The big squeeze
Returning to Hong Kong from a brief visit overseas, one is often struck by little headlines that would normally go unnoticed but suddenly seem to say a lot. Here are two. The South China Morning Post's classified advertisement section proclaims that 'about 50 per cent of readers have two cars'. Surprised? Well, it would hardly be surprising in the United States or Germany, for example - countries with per capita incomes supposedly similar to Hong Kong's.
But put that statistic back into the Hong Kong context and it takes on a new meaning. Hong Kong had just 359,000 private cars at the end of last year - one for every 20 inhabitants - largely because of the lack of space and high taxes.
Thus, the Post's reasonable boast to advertisers of its readers' affluence is also a testament to Hong Kong's ever-increasing income inequality. The chances are, too, that a high proportion of those Post-reading car owners live in Mid-Levels, Happy Valley, Kowloon Tong and other urban areas where car ownership is more of a luxury than it would be for residents of remote but impoverished Tin Shui Wai, say.
That, in turn, says two more things that are noteworthy. First, that this car-owning elite (which includes me) is a huge contributor to the appalling levels of air pollution and consumption of vast areas of land for roadways. The high taxes for fuel and registration in no way compensate for the costs we pay in lost land opportunity and building expenses.
The bloated, overpaid senior bureaucracy has a vested interest in maintaining this situation, as it enjoys the free use of many car parks in central locations, which makes driving to work a natural choice rather than using public transport. That is not to mention the ranks of self-important, upper-middle-level bureaucrats who swan around in chauffeur-driven, government-owned cars and regularly ignore traffic rules.
Granted, commercial vehicles pollute more than cars. But a lot could still be done with cars to reduce pollution and improve income distribution, including:
Encourage private vehicles to convert to LPG - at present, because of a typical official surrender to vested interests, it is not even allowed.
Enforce stringent emission controls, focusing on both quality and quantity.
If the government is not prepared to impose road pricing, it should use a registration tax as a proxy.
The road and parking subsidies for government employees should be abolished, and applied to subsidising the extension of the MTR - an investment more than justified by the public health benefits. The government already recognises, with its recently introduced transport subsidy scheme, that transport costs combined with housing policy can be a major impediment to job creation for the likes of unskilled Tin Shui Wai residents. So there is no 'principle' here to be debated.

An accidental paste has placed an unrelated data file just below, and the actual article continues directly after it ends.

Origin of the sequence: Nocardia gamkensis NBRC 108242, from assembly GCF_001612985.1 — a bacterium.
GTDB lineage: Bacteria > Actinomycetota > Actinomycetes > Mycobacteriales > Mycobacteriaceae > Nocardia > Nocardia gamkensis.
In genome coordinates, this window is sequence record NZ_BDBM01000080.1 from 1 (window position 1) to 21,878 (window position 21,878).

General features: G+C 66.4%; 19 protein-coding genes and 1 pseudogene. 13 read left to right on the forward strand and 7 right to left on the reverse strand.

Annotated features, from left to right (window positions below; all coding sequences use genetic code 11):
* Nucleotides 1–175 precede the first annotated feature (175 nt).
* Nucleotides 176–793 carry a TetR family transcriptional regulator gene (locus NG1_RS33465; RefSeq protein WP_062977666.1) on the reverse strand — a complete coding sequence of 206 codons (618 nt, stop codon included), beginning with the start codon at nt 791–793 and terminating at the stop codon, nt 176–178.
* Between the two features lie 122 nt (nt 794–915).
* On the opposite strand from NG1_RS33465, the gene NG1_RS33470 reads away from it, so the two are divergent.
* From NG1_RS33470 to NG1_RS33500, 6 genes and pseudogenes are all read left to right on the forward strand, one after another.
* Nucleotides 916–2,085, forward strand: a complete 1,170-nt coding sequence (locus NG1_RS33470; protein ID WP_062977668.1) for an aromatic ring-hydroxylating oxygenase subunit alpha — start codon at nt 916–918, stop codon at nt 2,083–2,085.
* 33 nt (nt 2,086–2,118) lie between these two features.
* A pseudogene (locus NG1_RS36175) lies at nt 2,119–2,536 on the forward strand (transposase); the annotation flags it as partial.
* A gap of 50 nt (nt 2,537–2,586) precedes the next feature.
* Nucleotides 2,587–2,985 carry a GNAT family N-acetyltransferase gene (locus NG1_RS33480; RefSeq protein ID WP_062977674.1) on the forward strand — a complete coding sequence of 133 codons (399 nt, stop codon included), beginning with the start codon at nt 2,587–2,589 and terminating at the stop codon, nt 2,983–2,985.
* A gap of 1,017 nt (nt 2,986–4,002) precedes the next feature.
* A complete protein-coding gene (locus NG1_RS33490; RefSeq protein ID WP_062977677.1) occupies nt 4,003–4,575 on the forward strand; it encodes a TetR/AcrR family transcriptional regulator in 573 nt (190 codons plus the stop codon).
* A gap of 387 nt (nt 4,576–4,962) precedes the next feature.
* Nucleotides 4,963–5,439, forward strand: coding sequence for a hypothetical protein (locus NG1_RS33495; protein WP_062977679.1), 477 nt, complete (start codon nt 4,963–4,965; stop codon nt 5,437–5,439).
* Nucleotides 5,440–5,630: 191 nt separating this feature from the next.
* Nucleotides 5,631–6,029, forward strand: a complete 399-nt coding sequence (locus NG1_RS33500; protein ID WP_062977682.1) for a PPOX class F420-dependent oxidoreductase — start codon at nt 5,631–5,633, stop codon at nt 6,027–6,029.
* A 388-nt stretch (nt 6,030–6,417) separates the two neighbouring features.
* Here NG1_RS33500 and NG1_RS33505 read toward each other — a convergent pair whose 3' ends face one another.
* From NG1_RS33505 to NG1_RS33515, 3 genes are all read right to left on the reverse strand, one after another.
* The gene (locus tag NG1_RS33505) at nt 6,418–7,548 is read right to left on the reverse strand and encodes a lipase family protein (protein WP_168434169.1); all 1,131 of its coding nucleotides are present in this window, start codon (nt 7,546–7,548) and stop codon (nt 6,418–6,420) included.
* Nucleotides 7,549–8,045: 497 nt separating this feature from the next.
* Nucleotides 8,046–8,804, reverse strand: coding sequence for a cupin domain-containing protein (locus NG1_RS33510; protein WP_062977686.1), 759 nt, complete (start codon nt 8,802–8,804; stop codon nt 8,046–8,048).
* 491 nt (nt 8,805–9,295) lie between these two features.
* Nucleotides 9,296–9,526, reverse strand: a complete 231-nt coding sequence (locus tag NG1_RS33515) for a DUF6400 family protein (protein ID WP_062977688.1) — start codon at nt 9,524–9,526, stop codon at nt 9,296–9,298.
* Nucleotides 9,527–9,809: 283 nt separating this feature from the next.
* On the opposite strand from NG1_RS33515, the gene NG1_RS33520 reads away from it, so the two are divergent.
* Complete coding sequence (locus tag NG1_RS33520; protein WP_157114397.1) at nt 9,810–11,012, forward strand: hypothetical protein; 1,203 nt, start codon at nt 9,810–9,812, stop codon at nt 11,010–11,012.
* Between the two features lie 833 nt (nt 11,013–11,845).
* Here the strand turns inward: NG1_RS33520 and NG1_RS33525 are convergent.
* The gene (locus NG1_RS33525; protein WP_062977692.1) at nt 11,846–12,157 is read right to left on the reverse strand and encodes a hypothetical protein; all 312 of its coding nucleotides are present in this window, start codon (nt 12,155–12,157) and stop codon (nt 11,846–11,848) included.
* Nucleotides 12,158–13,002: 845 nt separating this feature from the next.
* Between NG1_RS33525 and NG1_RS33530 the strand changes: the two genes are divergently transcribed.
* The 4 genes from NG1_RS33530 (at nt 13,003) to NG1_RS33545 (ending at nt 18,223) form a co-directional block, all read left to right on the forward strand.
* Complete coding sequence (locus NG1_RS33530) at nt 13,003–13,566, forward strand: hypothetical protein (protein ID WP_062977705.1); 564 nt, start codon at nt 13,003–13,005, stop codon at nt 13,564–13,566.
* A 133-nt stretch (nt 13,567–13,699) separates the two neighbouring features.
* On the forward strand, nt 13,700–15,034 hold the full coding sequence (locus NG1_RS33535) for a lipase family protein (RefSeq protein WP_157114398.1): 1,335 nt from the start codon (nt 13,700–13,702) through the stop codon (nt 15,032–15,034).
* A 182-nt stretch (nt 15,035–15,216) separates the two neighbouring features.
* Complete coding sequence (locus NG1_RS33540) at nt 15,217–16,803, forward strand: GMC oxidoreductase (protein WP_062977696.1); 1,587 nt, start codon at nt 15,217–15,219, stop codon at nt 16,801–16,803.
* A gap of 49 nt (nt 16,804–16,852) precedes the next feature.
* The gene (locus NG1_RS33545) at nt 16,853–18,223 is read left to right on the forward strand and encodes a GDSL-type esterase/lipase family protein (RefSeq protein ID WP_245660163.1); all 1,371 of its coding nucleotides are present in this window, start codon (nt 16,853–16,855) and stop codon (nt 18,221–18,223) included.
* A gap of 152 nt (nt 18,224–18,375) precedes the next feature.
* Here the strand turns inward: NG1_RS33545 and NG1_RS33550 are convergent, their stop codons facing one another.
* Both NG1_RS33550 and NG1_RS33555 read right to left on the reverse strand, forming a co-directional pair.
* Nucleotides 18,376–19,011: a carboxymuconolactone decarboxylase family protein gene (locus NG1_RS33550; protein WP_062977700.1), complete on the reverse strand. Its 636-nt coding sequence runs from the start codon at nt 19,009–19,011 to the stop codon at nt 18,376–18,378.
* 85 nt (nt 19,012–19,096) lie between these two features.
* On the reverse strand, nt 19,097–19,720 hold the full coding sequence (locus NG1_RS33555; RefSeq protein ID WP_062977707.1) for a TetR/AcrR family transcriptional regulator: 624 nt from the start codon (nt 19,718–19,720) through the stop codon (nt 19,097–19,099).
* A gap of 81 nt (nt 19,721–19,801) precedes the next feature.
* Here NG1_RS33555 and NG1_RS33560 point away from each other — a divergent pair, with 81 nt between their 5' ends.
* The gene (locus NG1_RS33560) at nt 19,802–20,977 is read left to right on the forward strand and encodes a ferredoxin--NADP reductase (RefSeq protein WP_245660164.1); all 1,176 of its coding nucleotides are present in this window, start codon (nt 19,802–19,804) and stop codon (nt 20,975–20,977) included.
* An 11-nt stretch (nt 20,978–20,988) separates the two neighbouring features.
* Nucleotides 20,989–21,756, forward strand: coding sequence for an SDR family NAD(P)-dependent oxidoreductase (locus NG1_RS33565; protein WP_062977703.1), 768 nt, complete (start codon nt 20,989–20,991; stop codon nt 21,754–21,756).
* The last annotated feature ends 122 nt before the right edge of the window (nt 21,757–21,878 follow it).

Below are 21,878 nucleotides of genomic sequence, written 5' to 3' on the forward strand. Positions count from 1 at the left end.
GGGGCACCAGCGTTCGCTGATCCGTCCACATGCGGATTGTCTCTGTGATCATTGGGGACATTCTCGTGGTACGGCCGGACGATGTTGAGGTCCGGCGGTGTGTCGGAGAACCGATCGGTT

The second news item I noticed could be considered bizarre if it were not for the grief that a supposed Hong Kong singing star caused to a succession of poor, defenceless Filipinos. It said that, in the space of three years, Jacky Cheung Hok-yau and his wife had hired and fired no fewer than 21 maids.
That says a lot not only about these two personalities, but about the wider issue of abuse of maids by a government that seldom enforces its own laws on minimum wages and other conditions - and gives free rein to no fewer than 1,752 recruiting agencies. Nor does it allow victims of the likes of the Cheung family - most of whom will have paid large sums up front to the agencies - to remain in Hong Kong long enough to find another job.
There are two maids for every three private cars in Hong Kong - a unique statistic. Therefore the treatment of maids says a huge amount about official attitudes as well as the social attitudes of the top 10 per cent of households.
It is true that some governments, such as Singapore's, create even worse conditions for domestic helpers. But the position of Chief Executive Donald Tsang Yam-kuen's government on this issue combines both racism and the accustomed arrogance of the ruling class towards the poor.
Philip Bowring is a Hong Kong-based journalist and commentator